I do tend to generate a lot of pages when I’m drafting something, and I cut as I go. I make strange noises out of my face, on the page, and they are for the most part not worth keeping. Some of the stories don’t take shape until I overwrite and pursue every cursed dead-end I can think of, which clarifies everything I don’t want the story to become. But I don […]

Damion Searls' Top Ten NYRB Classics

I am grateful to The Quarterly Conversation/Conversational Reading for letting me guest-post a review for NYRB Reading Week, even though I’m a ringer: I have been lucky enough to work with the press in various capacities since I first got obsessed with NYRBs in 2002 or 2003. (I now own 134 of the Classics.) You’ll be happy to hear that the folks at NYRB are as lovely as their book covers.

Here is the list, in alphabetical order, of my top ten favorite NYRB Classics. The next ten books down are great books too, and the ten after that, and etc., but these are ten I can no longer live without, not one of which I would have read without NYRB.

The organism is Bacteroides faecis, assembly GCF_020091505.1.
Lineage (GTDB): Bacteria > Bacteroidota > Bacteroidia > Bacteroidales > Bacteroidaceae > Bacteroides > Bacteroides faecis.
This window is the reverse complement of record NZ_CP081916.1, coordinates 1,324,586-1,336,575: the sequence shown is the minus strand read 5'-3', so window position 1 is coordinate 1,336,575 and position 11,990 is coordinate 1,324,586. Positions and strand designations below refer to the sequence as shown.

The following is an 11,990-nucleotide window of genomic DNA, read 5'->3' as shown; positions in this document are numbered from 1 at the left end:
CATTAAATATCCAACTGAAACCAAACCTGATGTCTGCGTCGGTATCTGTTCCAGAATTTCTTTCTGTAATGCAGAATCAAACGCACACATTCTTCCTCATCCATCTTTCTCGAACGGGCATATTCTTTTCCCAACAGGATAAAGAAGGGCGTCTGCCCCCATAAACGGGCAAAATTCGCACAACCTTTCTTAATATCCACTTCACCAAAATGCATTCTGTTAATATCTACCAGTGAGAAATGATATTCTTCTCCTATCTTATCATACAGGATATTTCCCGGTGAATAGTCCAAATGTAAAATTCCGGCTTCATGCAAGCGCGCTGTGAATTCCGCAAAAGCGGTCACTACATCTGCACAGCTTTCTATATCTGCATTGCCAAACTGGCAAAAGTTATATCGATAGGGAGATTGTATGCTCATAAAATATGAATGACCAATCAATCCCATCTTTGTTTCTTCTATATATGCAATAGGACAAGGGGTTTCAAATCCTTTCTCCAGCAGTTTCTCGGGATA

To avoid needless repetition, please cut and paste in your mind the following sentence into all ten descriptions below: “It passes the bounds of human understanding how good this book is.”


The Winners, by Julio Cortázar, tr. Elaine Kerrigan

Cortázar is well known for lesser books; this early novel is my favorite. A cross-section of Buenos Aires society wins a cruise in a lottery, and the opening section swirls among the different couples, families, and individuals at a café on shore, where they meet to await further instructions. Then they’re off on a mysterious ship to an unknown destination. Intricate, philosophical, and transcendent.

A Time of Gifts, by Patrick Leigh Fermor

Combine a great story (a charming 18-year-old travels on foot across Europe, from Holland to Constantinople, in 1933), forty years of learning and reflection (the book came out in 1977), and the richest prose stylist in the language since Thomas Browne: the result is a travel book overflowing with magnificence. NYRB publishes the sequel, Between the Woods and the Water, which covers the second third of his journey; we all pray that Fermor, age 95, will finish volume 3 and bring us to Constantinople.

A High Wind in Jamaica, by Richard Hughes